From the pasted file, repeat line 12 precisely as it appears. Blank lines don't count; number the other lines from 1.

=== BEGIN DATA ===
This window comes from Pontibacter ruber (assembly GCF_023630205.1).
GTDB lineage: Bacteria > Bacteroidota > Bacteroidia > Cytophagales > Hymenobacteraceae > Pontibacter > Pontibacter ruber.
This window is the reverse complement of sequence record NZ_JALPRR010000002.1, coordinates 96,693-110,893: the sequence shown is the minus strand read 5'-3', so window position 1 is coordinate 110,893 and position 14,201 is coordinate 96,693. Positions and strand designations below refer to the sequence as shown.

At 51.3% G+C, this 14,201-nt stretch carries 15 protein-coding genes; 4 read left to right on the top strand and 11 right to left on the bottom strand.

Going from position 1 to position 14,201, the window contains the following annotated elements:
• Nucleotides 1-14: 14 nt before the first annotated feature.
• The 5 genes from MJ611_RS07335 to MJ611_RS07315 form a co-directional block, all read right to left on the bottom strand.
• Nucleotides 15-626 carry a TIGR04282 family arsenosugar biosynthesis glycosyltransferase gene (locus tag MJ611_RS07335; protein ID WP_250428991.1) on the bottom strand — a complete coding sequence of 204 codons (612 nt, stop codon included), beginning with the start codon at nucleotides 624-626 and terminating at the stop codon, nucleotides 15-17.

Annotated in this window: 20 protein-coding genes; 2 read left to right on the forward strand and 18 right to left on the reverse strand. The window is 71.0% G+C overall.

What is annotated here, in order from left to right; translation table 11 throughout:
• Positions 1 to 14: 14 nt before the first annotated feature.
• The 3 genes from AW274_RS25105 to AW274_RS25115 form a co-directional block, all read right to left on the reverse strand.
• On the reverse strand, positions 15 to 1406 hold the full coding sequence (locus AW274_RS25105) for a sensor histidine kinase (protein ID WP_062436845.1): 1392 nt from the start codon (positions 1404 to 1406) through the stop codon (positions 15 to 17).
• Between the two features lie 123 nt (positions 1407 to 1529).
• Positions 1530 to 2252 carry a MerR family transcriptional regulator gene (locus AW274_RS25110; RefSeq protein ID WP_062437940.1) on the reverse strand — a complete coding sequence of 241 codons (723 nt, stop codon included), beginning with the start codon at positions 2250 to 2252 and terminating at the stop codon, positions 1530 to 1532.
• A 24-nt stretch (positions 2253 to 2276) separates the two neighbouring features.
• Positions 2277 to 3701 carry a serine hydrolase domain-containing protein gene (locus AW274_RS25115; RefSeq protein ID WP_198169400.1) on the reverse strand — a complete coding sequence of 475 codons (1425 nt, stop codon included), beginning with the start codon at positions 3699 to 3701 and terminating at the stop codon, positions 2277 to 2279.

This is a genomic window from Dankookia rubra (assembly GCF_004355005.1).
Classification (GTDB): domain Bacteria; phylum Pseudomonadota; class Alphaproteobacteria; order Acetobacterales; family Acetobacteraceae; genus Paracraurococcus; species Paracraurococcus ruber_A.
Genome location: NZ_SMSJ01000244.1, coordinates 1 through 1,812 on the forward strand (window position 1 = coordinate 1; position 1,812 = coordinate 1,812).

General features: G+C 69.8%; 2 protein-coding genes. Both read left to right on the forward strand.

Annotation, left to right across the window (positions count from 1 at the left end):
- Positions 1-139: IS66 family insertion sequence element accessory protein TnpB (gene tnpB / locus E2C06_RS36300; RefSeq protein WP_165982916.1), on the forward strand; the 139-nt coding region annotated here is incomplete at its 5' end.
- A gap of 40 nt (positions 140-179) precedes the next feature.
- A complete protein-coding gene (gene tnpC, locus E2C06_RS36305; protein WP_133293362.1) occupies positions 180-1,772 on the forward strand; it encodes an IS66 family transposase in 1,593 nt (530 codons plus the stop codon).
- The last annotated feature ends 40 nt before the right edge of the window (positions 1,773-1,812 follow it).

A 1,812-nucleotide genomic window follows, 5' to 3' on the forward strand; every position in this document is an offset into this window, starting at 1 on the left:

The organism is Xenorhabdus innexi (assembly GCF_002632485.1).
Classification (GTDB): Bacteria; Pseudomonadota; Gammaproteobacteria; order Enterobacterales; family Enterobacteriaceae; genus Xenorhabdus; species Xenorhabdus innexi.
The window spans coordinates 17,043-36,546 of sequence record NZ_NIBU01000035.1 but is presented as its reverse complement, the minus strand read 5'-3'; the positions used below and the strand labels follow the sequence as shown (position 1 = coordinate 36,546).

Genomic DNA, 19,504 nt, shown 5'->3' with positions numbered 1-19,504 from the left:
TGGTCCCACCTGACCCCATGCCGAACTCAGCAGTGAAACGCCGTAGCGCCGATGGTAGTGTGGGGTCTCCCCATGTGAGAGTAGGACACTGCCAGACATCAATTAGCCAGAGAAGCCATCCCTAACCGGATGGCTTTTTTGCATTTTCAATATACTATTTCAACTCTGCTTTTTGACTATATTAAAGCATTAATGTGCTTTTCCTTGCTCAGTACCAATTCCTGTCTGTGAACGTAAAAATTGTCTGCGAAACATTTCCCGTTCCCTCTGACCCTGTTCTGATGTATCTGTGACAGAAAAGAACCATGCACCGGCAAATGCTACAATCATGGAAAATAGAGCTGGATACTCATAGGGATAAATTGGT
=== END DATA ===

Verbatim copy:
• The 3 genes from AW274_RS25105 to AW274_RS25115 form a co-directional block, all read right to left on the reverse strand.